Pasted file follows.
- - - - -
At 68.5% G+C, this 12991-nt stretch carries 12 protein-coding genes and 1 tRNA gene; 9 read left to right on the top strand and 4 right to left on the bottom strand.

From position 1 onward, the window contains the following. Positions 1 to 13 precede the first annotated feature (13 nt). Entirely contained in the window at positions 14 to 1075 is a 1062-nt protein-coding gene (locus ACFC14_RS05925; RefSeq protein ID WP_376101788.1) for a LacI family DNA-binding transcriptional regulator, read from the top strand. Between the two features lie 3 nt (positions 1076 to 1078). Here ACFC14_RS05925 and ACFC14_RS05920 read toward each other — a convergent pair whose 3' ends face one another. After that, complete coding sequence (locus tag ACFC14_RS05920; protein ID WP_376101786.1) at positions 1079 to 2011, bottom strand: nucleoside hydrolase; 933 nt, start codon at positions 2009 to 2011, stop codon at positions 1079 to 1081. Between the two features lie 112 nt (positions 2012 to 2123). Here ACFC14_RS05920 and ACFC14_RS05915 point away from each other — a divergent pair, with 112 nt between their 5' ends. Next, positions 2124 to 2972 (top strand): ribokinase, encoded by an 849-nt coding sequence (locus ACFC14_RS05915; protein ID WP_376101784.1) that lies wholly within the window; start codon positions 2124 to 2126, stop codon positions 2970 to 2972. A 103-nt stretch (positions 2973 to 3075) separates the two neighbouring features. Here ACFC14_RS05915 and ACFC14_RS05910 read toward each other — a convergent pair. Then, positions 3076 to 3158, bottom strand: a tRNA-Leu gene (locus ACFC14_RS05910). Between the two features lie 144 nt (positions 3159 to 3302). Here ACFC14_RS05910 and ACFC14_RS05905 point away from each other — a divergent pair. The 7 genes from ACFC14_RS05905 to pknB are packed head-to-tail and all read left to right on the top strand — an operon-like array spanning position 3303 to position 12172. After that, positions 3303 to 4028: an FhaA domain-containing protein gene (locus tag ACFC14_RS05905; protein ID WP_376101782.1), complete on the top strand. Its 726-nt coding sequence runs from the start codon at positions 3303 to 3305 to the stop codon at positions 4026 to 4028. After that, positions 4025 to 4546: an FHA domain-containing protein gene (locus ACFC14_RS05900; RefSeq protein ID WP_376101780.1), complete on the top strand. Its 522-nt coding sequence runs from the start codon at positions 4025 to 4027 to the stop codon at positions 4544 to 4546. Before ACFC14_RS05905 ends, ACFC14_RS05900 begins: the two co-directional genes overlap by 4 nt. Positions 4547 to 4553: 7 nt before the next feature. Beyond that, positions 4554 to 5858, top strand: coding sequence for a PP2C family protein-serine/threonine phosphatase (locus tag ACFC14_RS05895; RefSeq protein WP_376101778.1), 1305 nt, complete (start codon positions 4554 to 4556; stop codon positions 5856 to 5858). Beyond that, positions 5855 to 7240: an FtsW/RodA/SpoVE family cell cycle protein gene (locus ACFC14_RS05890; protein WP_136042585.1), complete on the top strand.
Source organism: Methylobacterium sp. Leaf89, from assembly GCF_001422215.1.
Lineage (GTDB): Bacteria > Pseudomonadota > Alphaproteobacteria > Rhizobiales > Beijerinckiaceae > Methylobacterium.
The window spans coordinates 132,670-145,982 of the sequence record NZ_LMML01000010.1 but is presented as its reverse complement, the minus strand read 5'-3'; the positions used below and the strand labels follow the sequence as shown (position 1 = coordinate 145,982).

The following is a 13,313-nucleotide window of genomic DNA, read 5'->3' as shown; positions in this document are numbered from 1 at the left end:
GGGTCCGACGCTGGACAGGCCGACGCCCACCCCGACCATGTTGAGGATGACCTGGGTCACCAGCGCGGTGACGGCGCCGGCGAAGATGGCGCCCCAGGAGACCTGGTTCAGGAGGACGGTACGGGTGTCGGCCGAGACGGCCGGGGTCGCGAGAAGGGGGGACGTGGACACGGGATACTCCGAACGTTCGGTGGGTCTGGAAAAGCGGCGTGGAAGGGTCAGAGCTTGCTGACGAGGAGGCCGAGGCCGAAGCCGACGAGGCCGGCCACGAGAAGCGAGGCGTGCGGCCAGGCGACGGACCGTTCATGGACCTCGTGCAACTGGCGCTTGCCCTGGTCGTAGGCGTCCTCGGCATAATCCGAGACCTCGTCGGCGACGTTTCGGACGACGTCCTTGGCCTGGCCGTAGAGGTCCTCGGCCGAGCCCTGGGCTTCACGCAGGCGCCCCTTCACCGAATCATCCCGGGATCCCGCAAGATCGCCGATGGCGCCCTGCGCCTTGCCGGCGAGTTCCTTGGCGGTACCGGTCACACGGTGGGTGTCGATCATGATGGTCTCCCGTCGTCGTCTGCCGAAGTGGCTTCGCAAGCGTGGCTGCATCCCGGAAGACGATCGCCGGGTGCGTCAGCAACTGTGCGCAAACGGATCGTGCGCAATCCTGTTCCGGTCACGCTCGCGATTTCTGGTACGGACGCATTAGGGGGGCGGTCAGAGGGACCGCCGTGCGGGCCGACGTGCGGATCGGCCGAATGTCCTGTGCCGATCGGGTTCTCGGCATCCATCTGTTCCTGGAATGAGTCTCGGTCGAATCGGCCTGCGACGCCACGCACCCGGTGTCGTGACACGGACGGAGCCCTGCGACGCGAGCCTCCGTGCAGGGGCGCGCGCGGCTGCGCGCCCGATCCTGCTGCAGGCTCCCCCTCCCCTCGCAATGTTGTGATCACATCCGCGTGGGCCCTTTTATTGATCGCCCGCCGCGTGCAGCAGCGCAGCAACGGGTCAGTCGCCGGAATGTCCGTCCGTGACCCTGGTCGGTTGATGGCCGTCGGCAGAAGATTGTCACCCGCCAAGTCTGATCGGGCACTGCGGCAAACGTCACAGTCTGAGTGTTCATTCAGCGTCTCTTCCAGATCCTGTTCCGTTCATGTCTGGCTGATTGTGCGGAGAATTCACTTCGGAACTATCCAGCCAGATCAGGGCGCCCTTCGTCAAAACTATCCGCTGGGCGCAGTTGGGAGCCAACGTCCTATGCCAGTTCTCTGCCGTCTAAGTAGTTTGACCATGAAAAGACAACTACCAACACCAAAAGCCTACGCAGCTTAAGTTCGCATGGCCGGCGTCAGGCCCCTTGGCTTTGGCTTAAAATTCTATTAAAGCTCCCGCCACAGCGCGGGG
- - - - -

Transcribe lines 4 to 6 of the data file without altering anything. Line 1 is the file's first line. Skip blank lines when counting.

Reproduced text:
Lineage (GTDB): Bacteria > Pseudomonadota > Alphaproteobacteria > Rhizobiales > Beijerinckiaceae > Methylobacterium.
The window spans coordinates 132,670-145,982 of the sequence record NZ_LMML01000010.1 but is presented as its reverse complement, the minus strand read 5'-3'; the positions used below and the strand labels follow the sequence as shown (position 1 = coordinate 145,982).

The following is a 13,313-nucleotide window of genomic DNA, read 5'->3' as shown; positions in this document are numbered from 1 at the left end: